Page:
Wings Guitarist Henry McCullough Suffers Critical Heart Attack
Thursday, November 8, 2012
Wings Guitarist Henry McCullough Suffers Critical Heart Attack
Wings' original Wings guitarist Henry McCullough suffered a major heart attack on Monday (November 5th) in his hometown of County Antrim, Ireland. McCullough, who's 69, was first reported to be dead, but is in fact alive and in critical condition. His sister, Rae Morrison, told the BBC that her brother was still fighting: "He is a very special person. We really are very worried for him, his sister is on her way home from Florida, and his brother is coming home from Glasgow."
Henry McCullough was Paul McCartney's first lead guitarist in Wings, joining the already formed band in January 1972 and quitting in August 1973 on the eve of McCartney and Wings leaving for Lagos to record Band On The Run. He left his mark on such early McCartney solo classics as "Give Ireland Back To The Irish," "C Moon," "Hi Hi Hi," "Mary Had A Little Lamb," "My Love," "Big Barn Bed," "The Mess," "Country Dreamer," "Best Friend," "When The Night," and "Live And Let Die."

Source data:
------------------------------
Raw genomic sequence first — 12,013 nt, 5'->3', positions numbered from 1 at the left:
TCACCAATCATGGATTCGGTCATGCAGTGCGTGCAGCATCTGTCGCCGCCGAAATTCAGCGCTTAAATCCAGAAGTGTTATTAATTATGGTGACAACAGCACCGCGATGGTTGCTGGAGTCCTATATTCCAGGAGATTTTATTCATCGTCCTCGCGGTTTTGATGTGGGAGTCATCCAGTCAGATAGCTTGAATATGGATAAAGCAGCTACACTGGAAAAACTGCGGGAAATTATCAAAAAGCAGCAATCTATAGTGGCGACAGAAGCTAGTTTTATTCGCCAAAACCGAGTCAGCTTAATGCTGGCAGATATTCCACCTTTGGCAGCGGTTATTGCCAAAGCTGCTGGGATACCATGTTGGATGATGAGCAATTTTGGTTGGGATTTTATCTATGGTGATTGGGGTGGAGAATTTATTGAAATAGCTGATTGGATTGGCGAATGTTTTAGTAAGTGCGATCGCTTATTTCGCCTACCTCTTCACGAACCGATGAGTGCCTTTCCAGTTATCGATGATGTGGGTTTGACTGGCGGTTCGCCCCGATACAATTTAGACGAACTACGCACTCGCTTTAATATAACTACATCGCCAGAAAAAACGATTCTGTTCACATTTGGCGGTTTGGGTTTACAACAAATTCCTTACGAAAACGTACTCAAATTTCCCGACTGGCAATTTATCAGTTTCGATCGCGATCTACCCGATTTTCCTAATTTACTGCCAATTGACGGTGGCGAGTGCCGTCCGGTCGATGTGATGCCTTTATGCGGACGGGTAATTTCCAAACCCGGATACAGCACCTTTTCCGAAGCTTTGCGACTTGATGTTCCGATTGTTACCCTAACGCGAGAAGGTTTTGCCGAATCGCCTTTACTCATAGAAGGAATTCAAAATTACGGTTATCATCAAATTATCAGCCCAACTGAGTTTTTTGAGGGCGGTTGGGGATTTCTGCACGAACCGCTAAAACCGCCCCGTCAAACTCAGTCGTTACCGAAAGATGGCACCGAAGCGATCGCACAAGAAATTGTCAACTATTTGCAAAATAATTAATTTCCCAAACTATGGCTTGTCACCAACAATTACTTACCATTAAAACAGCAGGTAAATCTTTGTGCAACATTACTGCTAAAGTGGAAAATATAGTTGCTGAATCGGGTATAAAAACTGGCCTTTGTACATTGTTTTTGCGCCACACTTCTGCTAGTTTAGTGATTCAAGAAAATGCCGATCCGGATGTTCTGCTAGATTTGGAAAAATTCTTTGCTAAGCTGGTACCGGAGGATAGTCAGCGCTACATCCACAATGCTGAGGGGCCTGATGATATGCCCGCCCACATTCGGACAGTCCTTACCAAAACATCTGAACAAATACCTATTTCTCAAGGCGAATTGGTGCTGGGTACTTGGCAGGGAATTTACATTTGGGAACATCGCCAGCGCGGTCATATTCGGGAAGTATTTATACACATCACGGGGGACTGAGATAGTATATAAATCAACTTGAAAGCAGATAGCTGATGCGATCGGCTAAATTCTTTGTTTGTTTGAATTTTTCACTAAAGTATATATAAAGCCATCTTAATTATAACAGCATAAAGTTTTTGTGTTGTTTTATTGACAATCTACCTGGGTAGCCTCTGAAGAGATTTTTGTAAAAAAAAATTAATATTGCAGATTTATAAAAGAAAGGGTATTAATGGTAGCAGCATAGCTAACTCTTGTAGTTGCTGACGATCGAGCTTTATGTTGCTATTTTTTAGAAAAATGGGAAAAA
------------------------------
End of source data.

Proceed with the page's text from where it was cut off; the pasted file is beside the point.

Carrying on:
Due to money and creative issues, McCullough abruptly quit Wings in August 1973, during pre-production rehearsals for Band On The Run. Although he and McCartney had made their peace in recent years, the fact that he was treated at times as nothing more than a session player for McCartney all but ensured a short tenure in the band: "I went into the band not to be a sideman. Once the whole thing. . . We grasped what we were headin' for, it was heads down and everyone worked towards that particular goal -- and it wasn't for very long. But there was sort of revolution in the air. And (drummer) Denny Seiwell was startin' to feel it a little bit. And all we wanted was to be paid for what we were doin'. I didn't want to be on a weekly wage."
McCullough released his latest solo disc, Unfinished Business, in 2011. Earlier this year, he and Wings co-founder, drummer Denny Seiwell, released the Beatles tribute EP, Shabby Road, which featured the former McCartney sidemen's takes on such "Fab Four" classics as "From Me To You," "Here Comes The Sun," and "Can't Buy Me Love."

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